Publications associated with Ice and Fluid Dynamics

Ice-shelf damming in the glacial Arctic Ocean: dynamical regimes of a basin-covering kilometre-thick ice shelf

Cryosphere European Geosciences Union 11 (2017) 1745-1765

J Nilsson, M Jakobsson, C Borstad, N Kirchner, G Björk, R Pierrehumbert, C Stranne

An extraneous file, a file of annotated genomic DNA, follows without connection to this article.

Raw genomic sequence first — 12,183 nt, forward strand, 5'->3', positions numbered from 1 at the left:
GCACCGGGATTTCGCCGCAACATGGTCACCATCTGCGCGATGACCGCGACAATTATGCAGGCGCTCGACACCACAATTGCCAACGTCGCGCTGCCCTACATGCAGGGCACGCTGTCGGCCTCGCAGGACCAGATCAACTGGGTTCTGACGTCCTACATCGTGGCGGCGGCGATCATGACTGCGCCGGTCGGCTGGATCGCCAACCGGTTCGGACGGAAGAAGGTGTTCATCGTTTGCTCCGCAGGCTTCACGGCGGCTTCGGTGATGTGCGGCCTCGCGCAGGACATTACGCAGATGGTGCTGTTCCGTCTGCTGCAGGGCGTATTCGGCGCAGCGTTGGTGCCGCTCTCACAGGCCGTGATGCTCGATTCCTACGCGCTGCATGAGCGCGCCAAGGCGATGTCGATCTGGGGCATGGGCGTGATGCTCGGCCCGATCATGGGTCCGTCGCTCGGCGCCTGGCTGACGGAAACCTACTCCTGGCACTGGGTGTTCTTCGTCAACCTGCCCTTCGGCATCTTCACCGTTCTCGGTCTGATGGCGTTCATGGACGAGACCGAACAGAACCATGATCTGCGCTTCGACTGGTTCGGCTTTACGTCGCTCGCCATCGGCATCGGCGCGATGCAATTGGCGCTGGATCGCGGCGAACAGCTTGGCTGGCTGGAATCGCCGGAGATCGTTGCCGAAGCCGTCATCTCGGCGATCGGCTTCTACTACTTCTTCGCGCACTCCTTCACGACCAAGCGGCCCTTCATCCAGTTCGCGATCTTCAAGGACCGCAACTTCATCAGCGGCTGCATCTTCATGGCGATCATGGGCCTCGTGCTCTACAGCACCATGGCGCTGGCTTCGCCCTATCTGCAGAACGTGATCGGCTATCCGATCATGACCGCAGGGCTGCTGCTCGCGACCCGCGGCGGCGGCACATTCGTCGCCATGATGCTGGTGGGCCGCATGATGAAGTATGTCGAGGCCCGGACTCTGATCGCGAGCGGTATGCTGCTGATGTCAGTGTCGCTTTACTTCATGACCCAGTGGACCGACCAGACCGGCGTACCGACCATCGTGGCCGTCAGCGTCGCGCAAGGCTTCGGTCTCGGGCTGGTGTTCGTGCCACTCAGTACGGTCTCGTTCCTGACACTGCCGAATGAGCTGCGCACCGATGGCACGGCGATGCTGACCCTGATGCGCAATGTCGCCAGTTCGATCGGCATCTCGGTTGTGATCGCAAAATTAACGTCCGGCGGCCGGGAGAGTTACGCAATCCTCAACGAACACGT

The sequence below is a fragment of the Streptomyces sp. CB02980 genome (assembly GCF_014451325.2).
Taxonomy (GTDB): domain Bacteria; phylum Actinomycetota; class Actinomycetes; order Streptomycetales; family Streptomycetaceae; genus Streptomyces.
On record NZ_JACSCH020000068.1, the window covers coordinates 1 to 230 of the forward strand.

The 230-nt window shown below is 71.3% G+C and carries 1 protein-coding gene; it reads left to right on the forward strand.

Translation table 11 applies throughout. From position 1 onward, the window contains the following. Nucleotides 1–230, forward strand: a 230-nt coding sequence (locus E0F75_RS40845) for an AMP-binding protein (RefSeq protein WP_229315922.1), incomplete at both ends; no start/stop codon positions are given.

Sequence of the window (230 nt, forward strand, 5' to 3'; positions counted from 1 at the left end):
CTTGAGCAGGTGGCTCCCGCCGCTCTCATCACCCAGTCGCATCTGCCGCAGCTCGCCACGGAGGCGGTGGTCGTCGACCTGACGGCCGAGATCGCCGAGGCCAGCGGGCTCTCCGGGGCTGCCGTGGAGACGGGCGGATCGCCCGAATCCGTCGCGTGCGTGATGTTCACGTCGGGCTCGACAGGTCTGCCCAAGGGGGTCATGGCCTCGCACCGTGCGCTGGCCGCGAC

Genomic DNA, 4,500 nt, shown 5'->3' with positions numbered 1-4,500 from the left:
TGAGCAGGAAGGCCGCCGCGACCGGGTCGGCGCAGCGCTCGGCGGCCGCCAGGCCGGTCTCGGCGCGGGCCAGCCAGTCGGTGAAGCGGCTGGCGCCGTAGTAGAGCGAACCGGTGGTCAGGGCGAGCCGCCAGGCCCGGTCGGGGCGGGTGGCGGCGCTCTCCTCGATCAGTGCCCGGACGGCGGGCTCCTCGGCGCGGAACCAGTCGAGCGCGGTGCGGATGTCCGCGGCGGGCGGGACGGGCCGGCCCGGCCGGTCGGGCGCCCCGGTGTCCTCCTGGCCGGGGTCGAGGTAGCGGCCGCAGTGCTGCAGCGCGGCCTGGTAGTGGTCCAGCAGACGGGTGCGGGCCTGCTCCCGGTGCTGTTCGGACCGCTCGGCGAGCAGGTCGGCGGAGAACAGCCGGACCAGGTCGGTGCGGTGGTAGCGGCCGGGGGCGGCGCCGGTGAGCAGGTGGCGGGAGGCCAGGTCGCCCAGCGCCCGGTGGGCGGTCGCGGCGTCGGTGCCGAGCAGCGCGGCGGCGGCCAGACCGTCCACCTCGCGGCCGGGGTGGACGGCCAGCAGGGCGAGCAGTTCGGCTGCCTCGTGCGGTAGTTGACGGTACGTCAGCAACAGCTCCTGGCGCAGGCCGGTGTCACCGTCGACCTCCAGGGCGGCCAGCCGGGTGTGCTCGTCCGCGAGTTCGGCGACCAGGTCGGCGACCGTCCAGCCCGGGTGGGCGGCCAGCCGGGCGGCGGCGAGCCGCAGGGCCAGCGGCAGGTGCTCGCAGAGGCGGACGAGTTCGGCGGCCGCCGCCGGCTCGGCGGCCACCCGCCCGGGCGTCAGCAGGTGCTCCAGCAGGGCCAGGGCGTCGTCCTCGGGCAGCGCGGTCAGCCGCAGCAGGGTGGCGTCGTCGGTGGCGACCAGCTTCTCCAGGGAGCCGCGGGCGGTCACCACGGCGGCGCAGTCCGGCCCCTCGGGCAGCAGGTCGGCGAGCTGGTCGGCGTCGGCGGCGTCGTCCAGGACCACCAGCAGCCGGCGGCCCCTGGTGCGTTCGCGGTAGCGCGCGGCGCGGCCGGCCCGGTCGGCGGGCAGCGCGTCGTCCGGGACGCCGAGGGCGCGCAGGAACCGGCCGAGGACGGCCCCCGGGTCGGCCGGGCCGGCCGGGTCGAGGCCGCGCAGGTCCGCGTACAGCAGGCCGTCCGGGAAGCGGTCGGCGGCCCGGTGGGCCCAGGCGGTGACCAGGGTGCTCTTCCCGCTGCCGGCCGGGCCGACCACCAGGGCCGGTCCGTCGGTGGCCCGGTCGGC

Recent geological and geophysical data suggest that a 1km thick ice shelf extended over the glacial Arctic Ocean during Marine Isotope Stage 6, about 140000 years ago. Here, we theoretically analyse the development and equilibrium features of such an ice shelf, using scaling analyses and a one-dimensional ice-sheet–ice-shelf model. We find that the dynamically most consistent scenario is an ice shelf with a nearly uniform thickness that covers the entire Arctic Ocean. Further, the ice shelf has two regions with distinctly different dynamics: a vast interior region covering the central Arctic Ocean and an exit region towards the Fram Strait. In the interior region, which is effectively dammed by the Fram Strait constriction, there are strong back stresses and the mean ice-shelf thickness is controlled primarily by the horizontally integrated mass balance. A narrow transition zone is found near the continental grounding line, in which the ice-shelf thickness decreases offshore and approaches the mean basin thickness. If the surface accumulation and mass flow from the continental ice masses are sufficiently large, the ice-shelf thickness grows to the point where the ice shelf grounds on the Lomonosov Ridge. As this occurs, the back stress increases in the Amerasian Basin and the ice-shelf thickness becomes larger there than in the Eurasian Basin towards the Fram Strait. Using a one-dimensional ice-dynamic model, the stability of equilibrium ice-shelf configurations without and with grounding on the Lomonosov Ridge are examined. We find that the grounded ice-shelf configuration should be stable if the two Lomonosov Ridge grounding lines are located on the opposites sides of the ridge crest, implying that the downstream grounding line is located on a downward sloping bed. This result shares similarities with the classical result on marine ice-sheet stability of Weertman, but due to interactions between the Amerasian and Eurasian ice-shelf segments the mass flux at the downstream grounding line decreases rather than increases with ice thickness.

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